• 5 emery boards from the current mayor who’s also trying to get reelected (this seems like overkill to me, or compensation, or something).
  • 1 business card (booooring; this candidate needs to learn from the others).
  • The winner: a bag of Hershey’s kisses from a man running for city council, who owns a jewelry store and thus knows a lot about small metallic objects. The note with the candy reads “A Kiss for Your Vote.” The bag contains 9 kisses, so it’s possible that he’s encouraging vote fraud; but I’m choosing not to worry about it.

If I got all this stuff on the day of some piddly local races, imagine what they’ll be handing out next year during the presidential primary. Heck, I’m figuring Hillary Clinton should be good for at least 50 bucks.

interesting, edgy new anti-war video

This just in from Brave New Foundation, an offshoot of Brave New Films, which brought us Outfoxed, Iraq for Sale, and more:

It’s almost May 1st. Who can forget the so-called “Mission Accomplished” from four years ago? Who can forget the pomp and circumstance, the primping and posturing in a staged photo-op built on the backs of those destroyed by the war. The mission has not been accomplished.

1. Watch the film
2. Sign the petition
3. Enter the contest

In honor of all those who have been killed, whose lives have been destroyed in this terrible war of choice, we have been working hard on a short film that will not let that horrific day go unnoticed.

Watch the film and spread it far and wide: http://tellusthemission.org/

We’ve also got a contest looking for what SHOULD have been on the “mission accomplished” banner. Submit your banner and the winning one will be on car bumpers all over the country! (You’ll get some cool stuff too) For more details, and to enter:

http://tellusthemission.org/home/win

The spoken word performance in the video was done by a wonderfully talented young man, Steven Connell, who’s been in feature films on HBO, Showtime and MTV. He is a strong, creative, and articulate voice in reaching a young and diverse audience. We are grateful for his time and effort, and to Norman Lear who first found and called Steven to the attention of a wider audience.

Just days before video and webset were to go online, an American soldier serving in Afghanistan wrote an op-ed which has since stirred up a national debate. The soldier questioned why we do not lower the flag to half-staff when a soldier dies at war. We at Brave New Foundation were so inspired by his question that we decided to begin a petition to amend the US Flag Code.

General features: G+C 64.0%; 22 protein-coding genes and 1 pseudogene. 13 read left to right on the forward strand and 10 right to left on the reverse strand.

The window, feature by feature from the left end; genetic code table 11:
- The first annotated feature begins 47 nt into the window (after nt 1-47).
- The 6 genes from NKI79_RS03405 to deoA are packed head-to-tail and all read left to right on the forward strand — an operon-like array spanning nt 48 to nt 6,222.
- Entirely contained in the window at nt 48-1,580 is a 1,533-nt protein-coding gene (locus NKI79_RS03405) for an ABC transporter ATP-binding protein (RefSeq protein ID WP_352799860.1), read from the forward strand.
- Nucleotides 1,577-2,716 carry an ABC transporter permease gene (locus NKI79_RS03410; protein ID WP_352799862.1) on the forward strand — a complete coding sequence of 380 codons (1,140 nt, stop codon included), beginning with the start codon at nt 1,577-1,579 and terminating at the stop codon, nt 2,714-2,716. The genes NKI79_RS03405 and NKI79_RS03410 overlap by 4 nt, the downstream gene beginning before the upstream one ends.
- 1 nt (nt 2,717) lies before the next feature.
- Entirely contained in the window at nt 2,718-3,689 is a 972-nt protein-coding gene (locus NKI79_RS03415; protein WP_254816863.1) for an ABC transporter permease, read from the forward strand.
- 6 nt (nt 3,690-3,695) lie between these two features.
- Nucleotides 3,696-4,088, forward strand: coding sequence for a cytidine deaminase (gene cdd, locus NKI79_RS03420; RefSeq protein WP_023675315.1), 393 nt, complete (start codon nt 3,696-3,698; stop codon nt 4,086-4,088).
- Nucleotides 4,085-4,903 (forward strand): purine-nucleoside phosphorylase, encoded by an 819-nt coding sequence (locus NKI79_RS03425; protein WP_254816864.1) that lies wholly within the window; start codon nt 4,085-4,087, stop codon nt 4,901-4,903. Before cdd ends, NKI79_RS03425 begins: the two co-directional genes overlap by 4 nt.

Sign the petition to have flags lowered for a day each time an American service member dies at war:

http://tellusthemission.org/

Please forward this on far and wide — to your friends, schools, churches, to any local television or radio. We must not let this day go unnoticed. We must make our voices and passions heard.

MoveOn panel to question Democratic contenders

Biden. Clinton. Edwards. Kucinich. Obama. Richardson. https://i1.wp.com/pol.moveon.org/iraqtownhall/welcomepagelogos.jpg

Next Tuesday—April 10th—at 7:15pm Eastern, MoveOn is using the Internet to connect presidential candidates directly to the people.

Hillary Clinton, Barack Obama, John Edwards, Bill Richardson, Dennis Kucinich, and Joe Biden will answer questions from MoveOn.org’s 3.2 million members in the first of three virtual town hall meetings. The topic: Iraq.

MoveOn members have submitted tough questions about their Iraq plans, and we’re gathering from coast to coast to hear the answers directly. Right after the virtual town hall meeting, MoveOn will survey members to see which candidate we believe will do the best job of leading us out of the war in Iraq.

You can search here for a house party near you, or sign up to host your own. We’re hosting one and looking forward to hearing from so many candidates. It should be an interesting, informative, and (I hope) enlightening evening.

stickerama

https://i0.wp.com/www.bushslastday.com/images/bumpersticker_th2.jpg

My mother was recently in Key West and picked me up two new pieces of political bling for my car (otherwise known as the Democratmobile).

One is a sticker that celebrates W’s last day inhttps://i0.wp.com/www.blueq.com/modules/ecs/images/125837942_m.png office; it’s available from BushsLastDay.com, along with keychains, buttons, and lots of other date-imprinted miscellany.

The other is a magnet that makes my political affiliation abundently clear — as if it wasn’t already. You can find it at Blue Q. And by the way: I like the idea of the bumper magnet, which is easily removable. I do worry that a scandal-crazed Republican will pull it off my car and shred it to pieces with his or her teeth in a frenzy of longing for the good old days of the Grand Old Party; but hey, someone stole my Darwin fish once, and I just ordered another one.

I was pleased (and a little surprised) that on vacation in the land of Jeb Bush, no one made any obscene gestures at us while we were driving. On the contrary: An airport limo driver honked his horn and gave us a thumbs-up, and another guy pulled up beside us in traffic and told us that he and his wife had been greatly enjoying our display of messages as we inched our way through Ft. Myers. But maybe I shouldn’t have been surprised — after all, as a friend pointed out, half of Florida voted for Kerry. Politically speaking, we were probably more at home there than we are here in the bright red state of Indiana, where I tend to think of myself as one of the few; the proud; the Democrats. At least, until Nov. 4, 2008; maybe by then my state’s Republicans will have had enough of what they wrought…

the man who should have been President

It was heart-wrenching to watch Al Gore on the Oscars last night. He was all the things I wish he’d been during his campaign: relaxed, funny, articulate, cool.

As he left the stage, I said aloud, “Damnit, he should have been president!” And my husband replied, “The world would be an incredibly different place.”

Indeed.